Changes in Operating Procedures Could Be in Store : Navy Applying the Lessons of ‘Do-It-Yourself War’ in Gulf
Emerging from what a senior commander calls a “do-it-yourself war” in the Persian Gulf, the U.S. Navy is absorbing and, in some cases, already applying lessons learned in a year of unrelenting tension and sudden bursts of combat.
Although not a direct participant in the war between Iraq and Iran, the United States sent warships to ensure freedom of shipping in the gulf. The Navy found itself committed to its biggest, costliest mission since Vietnam and by some measures since World War II.
Between July 24, 1987--when the Kuwaiti supertanker Bridgeton struck a mine while under U.S. escort--and the Iraq-Iran cease-fire on Aug. 20, 1988, Navy ships and aircraft engaged in more than a dozen armed clashes with Iranian forces and encounters with Iraqi warplanes.
Could Lead to Changes
Officers say the gulf experience, which included the first combat use of many computer and weapons systems, could lead to many changes in operating procedures, shipboard equipment and even a revived emphasis on survivability in warship design.
It also is prompting a serious look at more subtle questions such as stress. Sailors in the gulf were living under a constant state of high alert and performing the technical tasks of missile warfare. Officers often had only seconds to make major decisions.
Official concern about stress was given special impetus by the July 3 disaster in which the missile cruiser Vincennes mistook an Iranian jetliner for a military attack plane and shot it down, killing all 290 aboard.
U.S. investigators said the pressure of first-time combat caused Vincennes radar operators to misinterpret crucial computer data, and recommended that stress and the “human factor” be studied for future training purposes.
Aegis System Modified
Although investigators said the ship’s Aegis radar-weapons system worked as intended, the system is being modified to yield more precise information on aircraft threats.
The Navy also has made or is planning changes in shipboard emergency procedures, damage control and firefighting methods as a result of the near-sinking of the missile frigates Stark and Samuel B. Roberts.
Thirty-seven crewmen were killed on the Stark when it was hit by two Iraqi missiles on May 17, 1987, and 10 of the Roberts’ crewmen were hurt when it was almost ripped in half by an Iranian mine last April 14.
The gulf inspired the Navy’s first use of computer systems to train officers and crews for a specific combat zone. The computers simulated gulf geography and tactical situations, with tapes of actual radio traffic for added realism.
Quadrupled Gulf Force
The United States had kept a small flotilla in the gulf since 1949, but it quadrupled after President Reagan agreed in mid-1987 to reflag and escort Kuwaiti oil tankers menaced by Iran, which considered Kuwait an Iraq ally.
The buildup ultimately reached more than 30 warships in the region, spurring similar moves by five West European governments.
Gen. George B. Crist, head of U.S. Central Command and architect of the operation, said the 600-mile-long gulf, crowded with ships, oil rigs and besieged by warring neighbors, was a “learning experience” for the Navy, whose strategies are built on long-range ocean warfare.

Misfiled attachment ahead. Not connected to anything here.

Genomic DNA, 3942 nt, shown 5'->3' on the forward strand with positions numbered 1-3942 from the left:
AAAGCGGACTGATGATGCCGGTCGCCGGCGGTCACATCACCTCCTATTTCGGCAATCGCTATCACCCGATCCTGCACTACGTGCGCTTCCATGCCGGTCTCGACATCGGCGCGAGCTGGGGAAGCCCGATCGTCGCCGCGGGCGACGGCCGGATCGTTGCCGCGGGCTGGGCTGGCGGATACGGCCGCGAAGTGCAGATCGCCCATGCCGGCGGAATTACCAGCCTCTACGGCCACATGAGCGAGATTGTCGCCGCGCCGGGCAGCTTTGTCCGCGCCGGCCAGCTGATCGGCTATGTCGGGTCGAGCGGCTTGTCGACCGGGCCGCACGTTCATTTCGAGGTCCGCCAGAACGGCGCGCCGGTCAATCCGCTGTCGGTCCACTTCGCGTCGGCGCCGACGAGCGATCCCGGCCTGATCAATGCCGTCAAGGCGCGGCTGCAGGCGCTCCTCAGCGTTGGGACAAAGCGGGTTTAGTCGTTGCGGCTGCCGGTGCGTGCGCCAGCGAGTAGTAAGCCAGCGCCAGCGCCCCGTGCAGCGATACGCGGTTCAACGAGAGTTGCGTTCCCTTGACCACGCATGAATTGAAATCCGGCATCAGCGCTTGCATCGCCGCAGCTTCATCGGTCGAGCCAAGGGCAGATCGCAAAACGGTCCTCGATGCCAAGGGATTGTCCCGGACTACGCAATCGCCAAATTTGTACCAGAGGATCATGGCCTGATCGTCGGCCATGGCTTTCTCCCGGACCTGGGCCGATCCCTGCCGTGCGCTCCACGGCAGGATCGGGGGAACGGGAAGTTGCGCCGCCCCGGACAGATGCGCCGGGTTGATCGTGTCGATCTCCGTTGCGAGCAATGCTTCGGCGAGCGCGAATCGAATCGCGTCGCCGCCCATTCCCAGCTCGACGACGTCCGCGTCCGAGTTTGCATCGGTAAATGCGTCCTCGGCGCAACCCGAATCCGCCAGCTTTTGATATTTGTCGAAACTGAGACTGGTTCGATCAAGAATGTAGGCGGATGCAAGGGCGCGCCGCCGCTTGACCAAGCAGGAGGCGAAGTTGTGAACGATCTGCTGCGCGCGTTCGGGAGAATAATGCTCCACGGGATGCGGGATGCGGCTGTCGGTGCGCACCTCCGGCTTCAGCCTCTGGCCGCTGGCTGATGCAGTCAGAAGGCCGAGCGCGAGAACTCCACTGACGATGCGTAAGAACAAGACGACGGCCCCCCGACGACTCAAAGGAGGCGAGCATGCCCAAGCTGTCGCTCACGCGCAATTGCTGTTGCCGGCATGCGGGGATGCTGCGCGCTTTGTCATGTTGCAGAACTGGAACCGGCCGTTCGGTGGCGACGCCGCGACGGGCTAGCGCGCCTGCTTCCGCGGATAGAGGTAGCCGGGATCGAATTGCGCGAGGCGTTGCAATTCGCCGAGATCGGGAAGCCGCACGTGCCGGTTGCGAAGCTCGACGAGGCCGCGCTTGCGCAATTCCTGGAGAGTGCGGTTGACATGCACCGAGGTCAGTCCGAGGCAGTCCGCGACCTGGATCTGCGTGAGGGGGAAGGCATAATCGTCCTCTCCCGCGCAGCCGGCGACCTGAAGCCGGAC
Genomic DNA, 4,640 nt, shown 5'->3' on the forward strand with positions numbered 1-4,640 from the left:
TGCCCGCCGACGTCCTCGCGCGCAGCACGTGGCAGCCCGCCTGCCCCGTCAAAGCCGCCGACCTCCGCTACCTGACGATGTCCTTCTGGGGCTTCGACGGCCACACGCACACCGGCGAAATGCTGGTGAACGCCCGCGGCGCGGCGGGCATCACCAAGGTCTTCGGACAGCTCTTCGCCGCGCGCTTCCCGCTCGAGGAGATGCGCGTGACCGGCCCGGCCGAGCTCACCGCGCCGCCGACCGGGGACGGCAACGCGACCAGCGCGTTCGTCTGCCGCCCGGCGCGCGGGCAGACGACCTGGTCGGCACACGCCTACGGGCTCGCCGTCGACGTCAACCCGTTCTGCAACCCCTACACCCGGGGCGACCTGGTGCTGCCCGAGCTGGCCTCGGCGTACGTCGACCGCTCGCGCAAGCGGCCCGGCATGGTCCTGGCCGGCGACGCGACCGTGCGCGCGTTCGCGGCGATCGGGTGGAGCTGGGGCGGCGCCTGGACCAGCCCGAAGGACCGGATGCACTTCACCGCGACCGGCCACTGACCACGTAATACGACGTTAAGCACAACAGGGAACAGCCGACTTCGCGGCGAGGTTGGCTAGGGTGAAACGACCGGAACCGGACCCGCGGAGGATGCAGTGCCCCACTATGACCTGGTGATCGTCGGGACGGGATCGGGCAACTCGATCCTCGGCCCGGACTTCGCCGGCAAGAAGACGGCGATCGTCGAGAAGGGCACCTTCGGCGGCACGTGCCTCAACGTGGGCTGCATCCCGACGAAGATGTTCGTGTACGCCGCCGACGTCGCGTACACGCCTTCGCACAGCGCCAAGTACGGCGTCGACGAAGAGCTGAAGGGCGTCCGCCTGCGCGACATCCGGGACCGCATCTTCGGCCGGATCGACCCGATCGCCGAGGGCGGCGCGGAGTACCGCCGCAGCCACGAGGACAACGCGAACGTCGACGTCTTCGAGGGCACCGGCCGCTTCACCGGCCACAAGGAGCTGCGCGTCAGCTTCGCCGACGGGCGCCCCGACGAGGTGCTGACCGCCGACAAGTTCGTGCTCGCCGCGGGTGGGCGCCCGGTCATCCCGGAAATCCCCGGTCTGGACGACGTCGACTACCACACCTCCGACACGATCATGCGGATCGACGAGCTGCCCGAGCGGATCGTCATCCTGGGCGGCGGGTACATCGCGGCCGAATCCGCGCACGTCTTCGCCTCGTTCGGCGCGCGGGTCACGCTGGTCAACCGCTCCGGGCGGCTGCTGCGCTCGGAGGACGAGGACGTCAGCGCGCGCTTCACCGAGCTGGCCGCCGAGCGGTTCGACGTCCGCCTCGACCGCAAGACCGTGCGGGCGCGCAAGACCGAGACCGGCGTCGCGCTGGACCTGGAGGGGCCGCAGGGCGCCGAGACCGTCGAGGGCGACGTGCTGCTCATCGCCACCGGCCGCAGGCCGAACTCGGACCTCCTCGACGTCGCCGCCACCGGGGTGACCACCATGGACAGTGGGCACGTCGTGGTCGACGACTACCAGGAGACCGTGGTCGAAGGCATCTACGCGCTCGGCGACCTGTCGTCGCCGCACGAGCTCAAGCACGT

“It was a real do-it-yourself, come-as-you-are operation,” said Crist, whose Florida-based command controls U.S. military activities in the Middle East. “There were no books, no doctrine.”
Rusty in Running Convoys
The Navy, for example, had not run an ocean convoy since World War II, and the only officers trained for the task were civilian reservists.
Teachers, accountants and merchant mariners were recalled to active duty as liaison officers aboard the Kuwaiti tankers.
Improvising for “guerrilla warfare at sea,” Crist hired tugboats as temporary minesweepers and leased two huge barges as floating combat bases after Arab states rejected U.S. pleas to use their territory.
He said the barges, an idea borrowed from Vietnam where American forces patrolled from bases in enemy-held areas, showed it was possible to range far afield “without a tremendous base infrastructure . . . and still project our power.”
‘Mobile Sea Bases’
U.S. officers say the “mobile sea bases” were instrumental in discouraging Iranian shipping raids in the northern gulf for seven months before the cease-fire. Their secret, night-flying Army helicopters also caught an Iranian minelayer, proving that Tehran was mining gulf sea lanes.
Navy ships, built to fight submarines and aircraft, were ill-equipped to combat Iran’s armed speedboats and Chinese-made Silkworm missiles, considered the main threats to U.S. convoys.
Gulf-bound warships soon were being fitted with new firepower--machine guns, a laser-sighted Army tank cannon, and the radar-guided Phalanx Gatling gun that hurls a storm of shells at incoming missiles.
Even before the July 3 Airbus tragedy, some U.S. officers had criticized the choice of the billion-dollar Vincennes as being too much ship for the gulf. Aides say, however, that Crist stands by the decision, which was aimed at countering an Iranian missile threat.
Some Ideas Fizzled
Some other ideas fizzled or never got started.
Navy helicopter minesweepers toiled six months in the gulf’s grueling heat and dust without finding a mine. Vietnam-era river patrol boats proved useless. Officials twice considered and abandoned the idea of calling in the U.S. Coast Guard.
Five dolphins trained in a top-secret Navy project to guard against underwater sabotage were sent to the gulf, but returned home after one died from a virus.
Crist said one of his biggest problems was a command structure in which the Navy’s gulf commander answered to him, while some carrier groups in the Arabian Sea remained under Pacific fleet jurisdiction.
To solve the command split, Crist created a unified Joint Task Force Middle East, directly under his headquarters.